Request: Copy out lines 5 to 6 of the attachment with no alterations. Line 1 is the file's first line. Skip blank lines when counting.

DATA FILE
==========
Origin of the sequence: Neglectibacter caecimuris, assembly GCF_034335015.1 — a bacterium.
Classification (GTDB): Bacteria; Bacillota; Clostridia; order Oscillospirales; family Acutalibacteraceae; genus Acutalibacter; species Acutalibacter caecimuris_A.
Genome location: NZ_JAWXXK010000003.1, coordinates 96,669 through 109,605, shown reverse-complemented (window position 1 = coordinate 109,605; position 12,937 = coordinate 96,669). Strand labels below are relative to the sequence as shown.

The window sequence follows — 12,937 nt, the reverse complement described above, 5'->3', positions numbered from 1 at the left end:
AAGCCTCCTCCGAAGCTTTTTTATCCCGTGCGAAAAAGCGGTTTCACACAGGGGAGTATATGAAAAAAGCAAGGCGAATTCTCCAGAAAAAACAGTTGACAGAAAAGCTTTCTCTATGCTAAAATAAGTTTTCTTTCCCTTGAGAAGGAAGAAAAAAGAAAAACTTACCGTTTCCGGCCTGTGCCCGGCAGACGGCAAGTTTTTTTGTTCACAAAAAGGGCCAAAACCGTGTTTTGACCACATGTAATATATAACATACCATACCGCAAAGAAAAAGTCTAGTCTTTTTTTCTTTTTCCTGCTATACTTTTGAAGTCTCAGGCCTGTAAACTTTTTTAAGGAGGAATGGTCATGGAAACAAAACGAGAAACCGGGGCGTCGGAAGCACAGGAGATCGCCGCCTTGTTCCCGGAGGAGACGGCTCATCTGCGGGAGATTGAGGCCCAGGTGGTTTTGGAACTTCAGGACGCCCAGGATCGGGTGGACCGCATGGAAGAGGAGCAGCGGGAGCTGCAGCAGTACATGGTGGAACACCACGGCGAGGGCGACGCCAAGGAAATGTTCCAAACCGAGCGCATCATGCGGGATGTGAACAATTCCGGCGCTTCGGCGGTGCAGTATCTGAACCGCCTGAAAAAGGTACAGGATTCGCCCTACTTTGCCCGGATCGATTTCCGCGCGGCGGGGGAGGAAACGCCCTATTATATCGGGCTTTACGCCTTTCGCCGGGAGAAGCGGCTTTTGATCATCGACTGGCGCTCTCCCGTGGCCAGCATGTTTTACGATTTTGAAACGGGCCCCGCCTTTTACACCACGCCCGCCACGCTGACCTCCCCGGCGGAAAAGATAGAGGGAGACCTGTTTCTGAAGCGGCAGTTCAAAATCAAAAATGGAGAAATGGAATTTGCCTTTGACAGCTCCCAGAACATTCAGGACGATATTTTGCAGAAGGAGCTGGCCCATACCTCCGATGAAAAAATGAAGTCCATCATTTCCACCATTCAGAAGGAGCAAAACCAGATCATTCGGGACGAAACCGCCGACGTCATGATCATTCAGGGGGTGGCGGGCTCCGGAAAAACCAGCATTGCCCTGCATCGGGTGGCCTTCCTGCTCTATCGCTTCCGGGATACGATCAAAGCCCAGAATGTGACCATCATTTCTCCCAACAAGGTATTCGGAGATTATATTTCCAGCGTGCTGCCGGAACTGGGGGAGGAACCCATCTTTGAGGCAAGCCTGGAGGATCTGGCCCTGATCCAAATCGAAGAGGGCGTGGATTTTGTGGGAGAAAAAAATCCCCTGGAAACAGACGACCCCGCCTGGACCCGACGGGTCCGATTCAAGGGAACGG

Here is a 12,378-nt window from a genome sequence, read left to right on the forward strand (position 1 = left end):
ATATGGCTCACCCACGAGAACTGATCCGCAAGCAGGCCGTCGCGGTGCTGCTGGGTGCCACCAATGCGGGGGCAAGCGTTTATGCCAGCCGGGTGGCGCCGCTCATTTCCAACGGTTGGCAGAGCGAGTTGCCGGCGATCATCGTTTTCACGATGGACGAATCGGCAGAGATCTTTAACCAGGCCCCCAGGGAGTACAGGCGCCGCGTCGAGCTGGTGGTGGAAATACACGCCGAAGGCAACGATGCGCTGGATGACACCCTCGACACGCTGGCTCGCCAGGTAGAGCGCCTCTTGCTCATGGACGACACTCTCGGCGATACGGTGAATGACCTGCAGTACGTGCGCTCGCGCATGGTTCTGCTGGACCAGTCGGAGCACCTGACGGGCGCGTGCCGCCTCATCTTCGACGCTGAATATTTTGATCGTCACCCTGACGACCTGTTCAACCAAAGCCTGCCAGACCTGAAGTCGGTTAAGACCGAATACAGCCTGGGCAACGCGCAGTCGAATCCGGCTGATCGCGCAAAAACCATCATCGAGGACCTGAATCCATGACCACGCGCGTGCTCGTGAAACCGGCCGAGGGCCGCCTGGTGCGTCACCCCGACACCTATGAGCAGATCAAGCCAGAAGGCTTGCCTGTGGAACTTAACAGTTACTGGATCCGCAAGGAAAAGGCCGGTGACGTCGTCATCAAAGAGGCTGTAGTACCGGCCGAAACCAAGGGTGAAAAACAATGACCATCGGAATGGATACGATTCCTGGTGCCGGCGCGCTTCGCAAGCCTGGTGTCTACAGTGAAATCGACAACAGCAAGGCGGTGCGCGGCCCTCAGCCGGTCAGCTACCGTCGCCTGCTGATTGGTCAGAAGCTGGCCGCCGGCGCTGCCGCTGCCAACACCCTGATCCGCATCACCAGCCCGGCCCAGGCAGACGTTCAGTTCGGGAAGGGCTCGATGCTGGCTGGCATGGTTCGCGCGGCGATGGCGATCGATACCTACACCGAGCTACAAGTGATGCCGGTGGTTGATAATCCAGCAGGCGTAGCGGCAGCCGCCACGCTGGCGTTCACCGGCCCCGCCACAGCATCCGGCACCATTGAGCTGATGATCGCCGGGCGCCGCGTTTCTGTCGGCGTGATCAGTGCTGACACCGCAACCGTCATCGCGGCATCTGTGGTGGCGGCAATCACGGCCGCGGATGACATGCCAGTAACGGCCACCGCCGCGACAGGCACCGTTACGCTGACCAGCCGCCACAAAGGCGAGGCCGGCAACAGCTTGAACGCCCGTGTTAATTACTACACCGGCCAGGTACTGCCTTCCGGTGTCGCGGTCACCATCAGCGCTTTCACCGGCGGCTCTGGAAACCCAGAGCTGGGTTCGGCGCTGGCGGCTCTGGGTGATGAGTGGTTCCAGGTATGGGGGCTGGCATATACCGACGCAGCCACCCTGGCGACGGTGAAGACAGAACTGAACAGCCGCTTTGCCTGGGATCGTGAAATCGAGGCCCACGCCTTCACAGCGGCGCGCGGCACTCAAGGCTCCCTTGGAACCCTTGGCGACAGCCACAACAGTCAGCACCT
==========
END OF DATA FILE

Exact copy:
AAGCCTCCTCCGAAGCTTTTTTATCCCGTGCGAAAAAGCGGTTTCACACAGGGGAGTATATGAAAAAAGCAAGGCGAATTCTCCAGAAAAAACAGTTGACAGAAAAGCTTTCTCTATGCTAAAATAAGTTTTCTTTCCCTTGAGAAGGAAGAAAAAAGAAAAACTTACCGTTTCCGGCCTGTGCCCGGCAGACGGCAAGTTTTTTTGTTCACAAAAAGGGCCAAAACCGTGTTTTGACCACATGTAATATATAACATACCATACCGCAAAGAAAAAGTCTAGTCTTTTTTTCTTTTTCCTGCTATACTTTTGAAGTCTCAGGCCTGTAAACTTTTTTAAGGAGGAATGGTCATGGAAACAAAACGAGAAACCGGGGCGTCGGAAGCACAGGAGATCGCCGCCTTGTTCCCGGAGGAGACGGCTCATCTGCGGGAGATTGAGGCCCAGGTGGTTTTGGAACTTCAGGACGCCCAGGATCGGGTGGACCGCATGGAAGAGGAGCAGCGGGAGCTGCAGCAGTACATGGTGGAACACCACGGCGAGGGCGACGCCAAGGAAATGTTCCAAACCGAGCGCATCATGCGGGATGTGAACAATTCCGGCGCTTCGGCGGTGCAGTATCTGAACCGCCTGAAAAAGGTACAGGATTCGCCCTACTTTGCCCGGATCGATTTCCGCGCGGCGGGGGAGGAAACGCCCTATTATATCGGGCTTTACGCCTTTCGCCGGGAGAAGCGGCTTTTGATCATCGACTGGCGCTCTCCCGTGGCCAGCATGTTTTACGATTTTGAAACGGGCCCCGCCTTTTACACCACGCCCGCCACGCTGACCTCCCCGGCGGAAAAGATAGAGGGAGACCTGTTTCTGAAGCGGCAGTTCAAAATCAAAAATGGAGAAATGGAATTTGCCTTTGACAGCTCCCAGAACATTCAGGACGATATTTTGCAGAAGGAGCTGGCCCATACCTCCGATGAAAAAATGAAGTCCATCATTTCCACCATTCAGAAGGAGCAAAACCAGATCATTCGGGACGAAACCGCCGACGTCATGATCATTCAGGGGGTGGCGGGCTCCGGAAAAACCAGCATTGCCCTGCATCGGGTGGCCTTCCTGCTCTATCGCTTCCGGGATACGATCAAAGCCCAGAATGTGACCATCATTTCTCCCAACAAGGTATTCGGAGATTATATTTCCAGCGTGCTGCCGGAACTGGGGGAGGAACCCATCTTTGAGGCAAGCCTGGAGGATCTGGCCCTGATCCAAATCGAAGAGGGCGTGGATTTTGTGGGAGAAAAAAATCCCCTGGAAACAGACGACCCCGCCTGGACCCGACGGGTCCGATTCAAGGGAACGG

Here is a 12,378-nt window from a genome sequence, read left to right on the forward strand (position 1 = left end):